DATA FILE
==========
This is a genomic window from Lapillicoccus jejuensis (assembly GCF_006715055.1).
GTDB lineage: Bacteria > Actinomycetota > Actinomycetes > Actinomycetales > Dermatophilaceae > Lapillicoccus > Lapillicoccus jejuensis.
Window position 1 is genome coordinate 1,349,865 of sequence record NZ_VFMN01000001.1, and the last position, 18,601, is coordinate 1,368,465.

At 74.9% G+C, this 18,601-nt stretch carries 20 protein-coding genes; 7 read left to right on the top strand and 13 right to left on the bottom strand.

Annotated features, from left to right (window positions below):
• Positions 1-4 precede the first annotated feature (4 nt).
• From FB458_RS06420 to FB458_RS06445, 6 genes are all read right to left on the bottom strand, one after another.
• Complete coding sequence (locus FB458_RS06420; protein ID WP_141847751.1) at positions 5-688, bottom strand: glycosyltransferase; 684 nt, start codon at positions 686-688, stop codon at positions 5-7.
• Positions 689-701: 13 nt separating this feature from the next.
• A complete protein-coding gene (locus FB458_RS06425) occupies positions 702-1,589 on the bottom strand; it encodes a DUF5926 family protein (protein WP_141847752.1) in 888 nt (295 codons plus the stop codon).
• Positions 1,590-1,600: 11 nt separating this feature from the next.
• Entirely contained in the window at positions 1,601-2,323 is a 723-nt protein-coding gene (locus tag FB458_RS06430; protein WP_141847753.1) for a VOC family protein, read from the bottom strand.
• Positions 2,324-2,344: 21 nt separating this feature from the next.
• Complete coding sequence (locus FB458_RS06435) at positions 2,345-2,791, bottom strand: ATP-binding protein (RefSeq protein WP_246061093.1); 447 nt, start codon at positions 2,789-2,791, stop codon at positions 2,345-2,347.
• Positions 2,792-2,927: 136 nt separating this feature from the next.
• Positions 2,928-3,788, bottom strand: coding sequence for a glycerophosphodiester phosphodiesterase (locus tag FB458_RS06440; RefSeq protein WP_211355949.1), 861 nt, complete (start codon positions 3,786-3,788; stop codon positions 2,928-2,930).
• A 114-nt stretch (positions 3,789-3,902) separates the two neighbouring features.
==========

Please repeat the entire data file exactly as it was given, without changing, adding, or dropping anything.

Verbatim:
This is a genomic window from Lapillicoccus jejuensis (assembly GCF_006715055.1).
GTDB lineage: Bacteria > Actinomycetota > Actinomycetes > Actinomycetales > Dermatophilaceae > Lapillicoccus > Lapillicoccus jejuensis.
Window position 1 is genome coordinate 1,349,865 of sequence record NZ_VFMN01000001.1, and the last position, 18,601, is coordinate 1,368,465.

At 74.9% G+C, this 18,601-nt stretch carries 20 protein-coding genes; 7 read left to right on the top strand and 13 right to left on the bottom strand.

Annotated features, from left to right (window positions below):
• Positions 1-4 precede the first annotated feature (4 nt).
• From FB458_RS06420 to FB458_RS06445, 6 genes are all read right to left on the bottom strand, one after another.
• Complete coding sequence (locus FB458_RS06420; protein ID WP_141847751.1) at positions 5-688, bottom strand: glycosyltransferase; 684 nt, start codon at positions 686-688, stop codon at positions 5-7.
• Positions 689-701: 13 nt separating this feature from the next.
• A complete protein-coding gene (locus FB458_RS06425) occupies positions 702-1,589 on the bottom strand; it encodes a DUF5926 family protein (protein WP_141847752.1) in 888 nt (295 codons plus the stop codon).
• Positions 1,590-1,600: 11 nt separating this feature from the next.
• Entirely contained in the window at positions 1,601-2,323 is a 723-nt protein-coding gene (locus tag FB458_RS06430; protein WP_141847753.1) for a VOC family protein, read from the bottom strand.
• Positions 2,324-2,344: 21 nt separating this feature from the next.
• Complete coding sequence (locus FB458_RS06435) at positions 2,345-2,791, bottom strand: ATP-binding protein (RefSeq protein WP_246061093.1); 447 nt, start codon at positions 2,789-2,791, stop codon at positions 2,345-2,347.
• Positions 2,792-2,927: 136 nt separating this feature from the next.
• Positions 2,928-3,788, bottom strand: coding sequence for a glycerophosphodiester phosphodiesterase (locus tag FB458_RS06440; RefSeq protein WP_211355949.1), 861 nt, complete (start codon positions 3,786-3,788; stop codon positions 2,928-2,930).
• A 114-nt stretch (positions 3,789-3,902) separates the two neighbouring features.